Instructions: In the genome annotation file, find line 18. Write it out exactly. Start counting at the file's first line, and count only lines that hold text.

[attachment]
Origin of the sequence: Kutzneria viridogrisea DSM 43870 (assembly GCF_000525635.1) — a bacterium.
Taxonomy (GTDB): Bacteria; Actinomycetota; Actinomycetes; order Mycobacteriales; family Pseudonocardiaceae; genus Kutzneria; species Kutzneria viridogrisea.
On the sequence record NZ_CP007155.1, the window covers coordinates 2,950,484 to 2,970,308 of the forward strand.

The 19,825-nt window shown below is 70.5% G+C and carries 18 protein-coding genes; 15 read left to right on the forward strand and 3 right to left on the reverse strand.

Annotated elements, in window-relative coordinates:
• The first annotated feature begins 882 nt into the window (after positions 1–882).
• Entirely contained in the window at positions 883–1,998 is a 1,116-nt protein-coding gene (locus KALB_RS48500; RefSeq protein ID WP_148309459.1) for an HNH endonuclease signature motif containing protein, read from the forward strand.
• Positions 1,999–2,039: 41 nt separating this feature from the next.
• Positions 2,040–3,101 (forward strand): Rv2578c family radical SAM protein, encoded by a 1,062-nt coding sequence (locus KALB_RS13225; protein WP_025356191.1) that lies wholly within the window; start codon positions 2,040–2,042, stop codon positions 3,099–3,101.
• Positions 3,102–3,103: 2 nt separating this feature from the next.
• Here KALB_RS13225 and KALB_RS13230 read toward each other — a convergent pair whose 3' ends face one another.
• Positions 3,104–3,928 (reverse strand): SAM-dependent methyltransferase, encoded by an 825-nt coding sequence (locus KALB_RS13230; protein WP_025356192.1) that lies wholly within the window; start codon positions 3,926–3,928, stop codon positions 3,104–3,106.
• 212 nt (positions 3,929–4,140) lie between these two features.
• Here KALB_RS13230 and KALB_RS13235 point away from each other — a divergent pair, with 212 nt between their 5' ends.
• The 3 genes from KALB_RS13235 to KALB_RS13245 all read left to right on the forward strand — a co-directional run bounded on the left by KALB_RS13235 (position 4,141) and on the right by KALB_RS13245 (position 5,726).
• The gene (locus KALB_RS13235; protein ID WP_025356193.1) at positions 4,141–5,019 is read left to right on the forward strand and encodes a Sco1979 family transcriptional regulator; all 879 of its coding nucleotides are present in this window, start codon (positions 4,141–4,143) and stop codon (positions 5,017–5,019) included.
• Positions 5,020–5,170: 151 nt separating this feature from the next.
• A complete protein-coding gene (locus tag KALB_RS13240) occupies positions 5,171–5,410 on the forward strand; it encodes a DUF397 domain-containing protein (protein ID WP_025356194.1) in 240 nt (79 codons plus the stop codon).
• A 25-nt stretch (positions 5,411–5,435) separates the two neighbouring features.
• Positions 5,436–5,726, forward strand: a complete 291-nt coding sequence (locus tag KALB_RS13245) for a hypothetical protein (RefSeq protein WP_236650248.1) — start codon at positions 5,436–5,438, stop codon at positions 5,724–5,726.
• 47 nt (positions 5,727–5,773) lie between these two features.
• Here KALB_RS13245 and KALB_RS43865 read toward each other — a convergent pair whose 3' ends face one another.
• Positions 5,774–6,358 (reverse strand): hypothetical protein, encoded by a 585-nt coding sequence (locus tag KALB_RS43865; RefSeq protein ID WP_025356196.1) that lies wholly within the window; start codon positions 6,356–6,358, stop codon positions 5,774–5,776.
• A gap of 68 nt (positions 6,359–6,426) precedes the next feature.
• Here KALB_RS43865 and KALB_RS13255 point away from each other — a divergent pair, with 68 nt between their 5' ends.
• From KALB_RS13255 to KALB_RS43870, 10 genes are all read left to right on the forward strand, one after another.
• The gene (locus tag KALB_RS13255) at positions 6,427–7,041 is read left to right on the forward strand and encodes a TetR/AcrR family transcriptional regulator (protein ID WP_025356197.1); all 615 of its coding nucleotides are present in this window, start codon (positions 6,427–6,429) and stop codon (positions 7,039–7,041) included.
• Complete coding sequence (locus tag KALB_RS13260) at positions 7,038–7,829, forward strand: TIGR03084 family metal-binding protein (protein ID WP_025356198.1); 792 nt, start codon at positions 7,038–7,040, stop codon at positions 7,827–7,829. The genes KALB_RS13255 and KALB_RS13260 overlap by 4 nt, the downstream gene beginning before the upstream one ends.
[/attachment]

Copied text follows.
• A complete protein-coding gene (locus tag KALB_RS13240) occupies positions 5,171–5,410 on the forward strand; it encodes a DUF397 domain-containing protein (protein ID WP_025356194.1) in 240 nt (79 codons plus the stop codon).